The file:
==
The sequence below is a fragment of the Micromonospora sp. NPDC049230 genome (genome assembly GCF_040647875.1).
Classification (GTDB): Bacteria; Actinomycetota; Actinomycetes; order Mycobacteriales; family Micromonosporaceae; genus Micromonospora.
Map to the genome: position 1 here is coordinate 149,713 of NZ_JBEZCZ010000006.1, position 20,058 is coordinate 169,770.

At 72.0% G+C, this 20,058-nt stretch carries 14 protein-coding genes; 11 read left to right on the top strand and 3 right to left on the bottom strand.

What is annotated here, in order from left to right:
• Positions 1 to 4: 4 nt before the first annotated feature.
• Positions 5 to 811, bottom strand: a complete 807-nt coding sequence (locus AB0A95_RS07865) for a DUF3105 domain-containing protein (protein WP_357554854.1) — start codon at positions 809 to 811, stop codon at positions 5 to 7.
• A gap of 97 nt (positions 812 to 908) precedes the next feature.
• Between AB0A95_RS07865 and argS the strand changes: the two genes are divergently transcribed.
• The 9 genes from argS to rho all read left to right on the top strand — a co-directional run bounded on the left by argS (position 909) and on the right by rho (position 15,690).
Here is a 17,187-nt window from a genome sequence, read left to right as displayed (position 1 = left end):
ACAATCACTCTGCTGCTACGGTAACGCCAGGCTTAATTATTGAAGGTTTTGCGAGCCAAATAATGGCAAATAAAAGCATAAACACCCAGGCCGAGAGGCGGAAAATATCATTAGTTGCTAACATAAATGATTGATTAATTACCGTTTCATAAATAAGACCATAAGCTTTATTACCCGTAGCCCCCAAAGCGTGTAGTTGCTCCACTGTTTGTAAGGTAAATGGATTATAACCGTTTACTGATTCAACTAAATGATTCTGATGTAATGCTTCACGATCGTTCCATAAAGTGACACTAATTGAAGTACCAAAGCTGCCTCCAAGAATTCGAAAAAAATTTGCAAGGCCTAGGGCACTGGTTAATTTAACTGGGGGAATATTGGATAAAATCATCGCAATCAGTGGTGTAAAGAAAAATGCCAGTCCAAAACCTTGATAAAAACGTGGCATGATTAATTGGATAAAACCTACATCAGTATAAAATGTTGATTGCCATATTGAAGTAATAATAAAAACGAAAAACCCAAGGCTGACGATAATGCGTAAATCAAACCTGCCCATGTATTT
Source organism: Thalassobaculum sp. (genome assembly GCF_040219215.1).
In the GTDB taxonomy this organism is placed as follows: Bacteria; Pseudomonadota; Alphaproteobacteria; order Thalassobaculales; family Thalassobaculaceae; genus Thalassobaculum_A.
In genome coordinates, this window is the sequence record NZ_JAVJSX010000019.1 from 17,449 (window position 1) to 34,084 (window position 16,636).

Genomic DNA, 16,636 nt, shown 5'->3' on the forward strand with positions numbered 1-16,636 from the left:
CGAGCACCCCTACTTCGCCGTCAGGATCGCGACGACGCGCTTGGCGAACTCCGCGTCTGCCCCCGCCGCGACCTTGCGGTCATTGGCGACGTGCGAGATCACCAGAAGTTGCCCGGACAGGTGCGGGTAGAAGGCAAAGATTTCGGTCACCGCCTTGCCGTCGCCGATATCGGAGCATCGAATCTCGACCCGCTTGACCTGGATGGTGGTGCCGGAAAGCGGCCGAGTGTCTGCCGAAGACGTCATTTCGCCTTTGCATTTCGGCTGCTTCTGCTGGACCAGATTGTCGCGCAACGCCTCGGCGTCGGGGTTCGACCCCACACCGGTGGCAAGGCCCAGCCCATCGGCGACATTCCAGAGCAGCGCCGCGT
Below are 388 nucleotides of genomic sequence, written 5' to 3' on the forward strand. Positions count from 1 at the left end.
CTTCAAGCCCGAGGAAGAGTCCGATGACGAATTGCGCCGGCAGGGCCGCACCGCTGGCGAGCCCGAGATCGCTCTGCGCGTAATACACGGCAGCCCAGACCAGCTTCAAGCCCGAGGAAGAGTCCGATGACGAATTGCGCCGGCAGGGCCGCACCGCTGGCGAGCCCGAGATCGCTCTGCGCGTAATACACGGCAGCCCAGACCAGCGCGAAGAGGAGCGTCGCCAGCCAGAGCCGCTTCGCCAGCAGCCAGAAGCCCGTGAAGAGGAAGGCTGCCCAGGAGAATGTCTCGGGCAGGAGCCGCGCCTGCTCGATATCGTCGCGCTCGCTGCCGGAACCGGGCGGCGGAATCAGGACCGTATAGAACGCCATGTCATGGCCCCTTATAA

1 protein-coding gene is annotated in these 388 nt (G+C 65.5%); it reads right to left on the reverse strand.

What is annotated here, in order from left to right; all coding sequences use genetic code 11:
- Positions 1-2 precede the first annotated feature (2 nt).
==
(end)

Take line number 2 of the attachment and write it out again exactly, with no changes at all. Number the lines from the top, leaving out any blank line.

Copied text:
Classification (GTDB): Bacteria; Actinomycetota; Actinomycetes; order Mycobacteriales; family Micromonosporaceae; genus Micromonospora.